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Nat Commun. 2020 Feb 6;11(1):742. doi: 10.1038/s41467-020-14608-2.

A synthetic peptide library for benchmarking crosslinking-mass spectrometry search engines for proteins and protein complexes.

Author information

1
Research Institute of Molecular Pathology (IMP), Vienna Biocenter (VBC), Campus-Vienna-Biocenter 1, 1030, Vienna, Austria.
2
Institute of Molecular Biotechnology of the Austrian Academy of Sciences (IMBA), Vienna Biocenter (VBC), Dr. Bohr-Gasse 3, 1030, Vienna, Austria. johannes.stadlmann@imba.oeaw.ac.at.
3
Institute of Molecular Biotechnology of the Austrian Academy of Sciences (IMBA), Vienna Biocenter (VBC), Dr. Bohr-Gasse 3, 1030, Vienna, Austria.
4
Department of medical Genetics, Life Sciences Institute, University of British Columbia, Vancouver Campus, 2350 Health Sciences Mall, Vancouver, BCV6T 1Z3, Canada.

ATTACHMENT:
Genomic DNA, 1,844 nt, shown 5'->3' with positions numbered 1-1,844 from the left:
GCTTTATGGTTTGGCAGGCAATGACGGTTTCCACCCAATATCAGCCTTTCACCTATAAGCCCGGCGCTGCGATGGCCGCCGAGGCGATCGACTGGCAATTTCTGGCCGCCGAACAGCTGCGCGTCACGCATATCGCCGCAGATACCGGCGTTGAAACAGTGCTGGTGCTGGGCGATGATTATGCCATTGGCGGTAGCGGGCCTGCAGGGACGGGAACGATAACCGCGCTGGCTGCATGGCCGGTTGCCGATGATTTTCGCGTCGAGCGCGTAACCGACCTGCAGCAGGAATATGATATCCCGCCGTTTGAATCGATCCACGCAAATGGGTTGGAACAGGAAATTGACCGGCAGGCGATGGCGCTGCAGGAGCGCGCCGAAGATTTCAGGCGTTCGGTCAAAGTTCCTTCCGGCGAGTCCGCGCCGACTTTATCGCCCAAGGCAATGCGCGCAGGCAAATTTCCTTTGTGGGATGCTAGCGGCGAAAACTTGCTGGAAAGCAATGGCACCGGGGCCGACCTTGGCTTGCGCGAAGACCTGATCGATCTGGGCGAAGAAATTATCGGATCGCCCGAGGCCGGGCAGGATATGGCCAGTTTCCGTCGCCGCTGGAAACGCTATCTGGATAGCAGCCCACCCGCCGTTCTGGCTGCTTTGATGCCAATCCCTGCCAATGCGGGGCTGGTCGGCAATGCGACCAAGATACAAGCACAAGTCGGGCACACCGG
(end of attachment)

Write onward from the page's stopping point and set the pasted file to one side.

5
Research Institute of Molecular Pathology (IMP), Vienna Biocenter (VBC), Campus-Vienna-Biocenter 1, 1030, Vienna, Austria. karl.mechtler@imp.ac.at.
6
Institute of Molecular Biotechnology of the Austrian Academy of Sciences (IMBA), Vienna Biocenter (VBC), Dr. Bohr-Gasse 3, 1030, Vienna, Austria. karl.mechtler@imp.ac.at.

Abstract

Crosslinking-mass spectrometry (XL-MS) serves to identify interaction sites between proteins. Numerous search engines for crosslink identification exist, but lack of ground truth samples containing known crosslinks has precluded their systematic validation. Here we report on XL-MS data arising from measuring synthetic peptide libraries that provide the unique benefit of knowing which identified crosslinks are true and which are false. The data are analysed with the most frequently used search engines and the results filtered to an estimated false discovery rate of 5%. We find that the actual false crosslink identification rates range from 2.4 to 32%, depending on the analysis strategy employed. Furthermore, the use of MS-cleavable crosslinkers does not reduce the false discovery rate compared to non-cleavable crosslinkers. We anticipate that the datasets acquired during this research will further drive optimisation and development of XL-MS search engines, thereby advancing our understanding of vital biological interactions.

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